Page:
3. Never put anything valuable in your checked bag. Really. Just don’t. Too many bags get lost and never found. Or you get it back, but with one less valuable item than when you had checked it in. Checked bags are for clothes and things that are easily replaceable. Valuables like your camera gear, or anything special, need to come on the plane with you if possible.

4. Pack Your Gear Neatly to Get Through Security Faster. If you take the time to wrap up cords nicely or organize your gear, it’s easier for them to see what it all is when it goes through the scanner, saving you time by preventing you from having to unload everything. That said, camera gear can look a little weird and sometimes it will have to be checked by hand in security. Make sure you have some extra time built in just in case that happens. Don’t be surprised if they insist on taking a closer look either. Some people are deeply offended when they get to have a random search, or when the scanner can’t read something, and TSA has to dig in deeper. TSA, most of the time, is just doing their job and following instructions. However, preparing and organizing your gear as well as possible in advance can help you a lot with avoiding too much time in security.

5. Use TSA Pre-Check. Hate going through security and want to make your life easier? Sign up for TSA Pre-check (if you’re in the US). It costs about $85 and lasts for five years if you’re approved. You can write it off as a business expense! There is an application process, and if you have a dodgy background you may not get accepted, so make sure you read the instructions before paying to apply. Once you have TSA Pre-check, you can get through lines quicker most of the time. You also can leave your shoes and belts on, laptops in your bags, liquids in your bags and more. Ever since I did TSA Pre-Check, I never have to worry about unpacking all my gear in the middle of security. It could still happen, but the chances are less because they’ve done a pretty thorough look into my background and probably know all about my photography (they’re always watching) ;).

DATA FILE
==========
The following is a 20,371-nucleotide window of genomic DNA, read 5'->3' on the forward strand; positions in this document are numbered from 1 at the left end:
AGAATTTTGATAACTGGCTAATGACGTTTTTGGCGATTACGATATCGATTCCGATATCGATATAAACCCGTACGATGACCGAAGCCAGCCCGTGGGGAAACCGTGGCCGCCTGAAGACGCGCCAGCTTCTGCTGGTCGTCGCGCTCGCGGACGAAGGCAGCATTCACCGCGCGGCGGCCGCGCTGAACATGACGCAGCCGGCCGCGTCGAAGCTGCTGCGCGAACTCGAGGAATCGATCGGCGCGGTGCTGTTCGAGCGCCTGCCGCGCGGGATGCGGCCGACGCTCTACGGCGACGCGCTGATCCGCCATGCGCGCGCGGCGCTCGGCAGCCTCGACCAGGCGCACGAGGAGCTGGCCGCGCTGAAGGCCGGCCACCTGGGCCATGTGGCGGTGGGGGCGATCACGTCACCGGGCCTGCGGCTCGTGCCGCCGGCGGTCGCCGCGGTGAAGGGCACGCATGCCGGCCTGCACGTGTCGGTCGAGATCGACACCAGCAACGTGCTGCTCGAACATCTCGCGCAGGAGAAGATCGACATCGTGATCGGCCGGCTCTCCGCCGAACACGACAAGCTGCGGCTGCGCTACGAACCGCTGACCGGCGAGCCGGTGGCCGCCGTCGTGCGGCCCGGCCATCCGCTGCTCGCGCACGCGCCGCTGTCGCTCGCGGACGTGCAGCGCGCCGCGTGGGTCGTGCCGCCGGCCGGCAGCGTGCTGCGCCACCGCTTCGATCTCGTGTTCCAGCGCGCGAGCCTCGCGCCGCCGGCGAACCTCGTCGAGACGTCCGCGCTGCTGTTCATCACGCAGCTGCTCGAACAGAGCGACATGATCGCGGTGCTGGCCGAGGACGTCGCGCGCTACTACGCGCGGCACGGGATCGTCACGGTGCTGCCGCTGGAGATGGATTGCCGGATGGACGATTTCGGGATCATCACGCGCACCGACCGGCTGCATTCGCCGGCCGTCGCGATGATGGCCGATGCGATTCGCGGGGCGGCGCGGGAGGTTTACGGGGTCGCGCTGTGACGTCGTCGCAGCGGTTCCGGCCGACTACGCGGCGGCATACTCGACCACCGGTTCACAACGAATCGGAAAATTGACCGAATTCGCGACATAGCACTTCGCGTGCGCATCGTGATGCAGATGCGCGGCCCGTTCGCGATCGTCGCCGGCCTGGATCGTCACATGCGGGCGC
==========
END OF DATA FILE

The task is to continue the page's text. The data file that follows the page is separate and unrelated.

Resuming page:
6. Keep your memory cards with valuable images with you and back them up as soon as you can (preferably before you fly home). After you’ve photographed someone, put those memory cards in a safe spot. Keep them away from your gear, just in case. Make sure you back them up somewhere as soon as possible too!

7. Be careful who you tell about your business, and who is watching you open your camera gear luggage. Do the same with your car and your gear. Don’t organize it out in the open in your trunk and then leave it in your car unattended. You never know who is watching and may want to grab your stuff and run. It’s best to be a little discreet.

8. If you put your gear in an overhead bin keep a close eye on it. Photographers have been in the situation where someone grabbed their bag (by mistake or on purpose), and they never got their stuff back. I’d suggest sitting in an aisle seat and paying or setting up some early boarding so you ensure you can put your bag right above you and not at the front or back of the plane.

9. Cover your gear bag in brightly colored stickers, or tape, and make sure it has your name on it. Anything that helps your camera bag stand out and not look like any others will help you keep track of it. When I used to travel with a Pelican case roller, I covered the entire outside with stickers. I think people just thought I was a musician and it was a flute inside or something similar.

10. Need to bring your flashes with you, but don’t want to deal with hauling the light stands? Check out my friends, Tether Tools, and their awesome gear to help photographers out with mounting their flashes on the go in a variety of situations. These things are why I never worry about packing light stands anymore. They’re very portable and give you a lot of options without having to worry too much about space. I also love MagMods for the same thing. They’re very portable and lightweight and make the perfect companion to a photographer who has to fly to a wedding and has limited packing space.

Good luck with the next time you fly with your gear. Some basic precautions can help you out in a scenario that can be a little risky and stressful as you’re going to and from a wedding. Airlines may vary on their policies and rules, but if you show up as prepared as possible for the worst case scenario, you’ll likely skip all the crazy extra stress that comes with traveling for work. One last tip? Stay in a hotel with a good solid bed if you’re traveling while shooting. Sleep is critical for optimal creativity.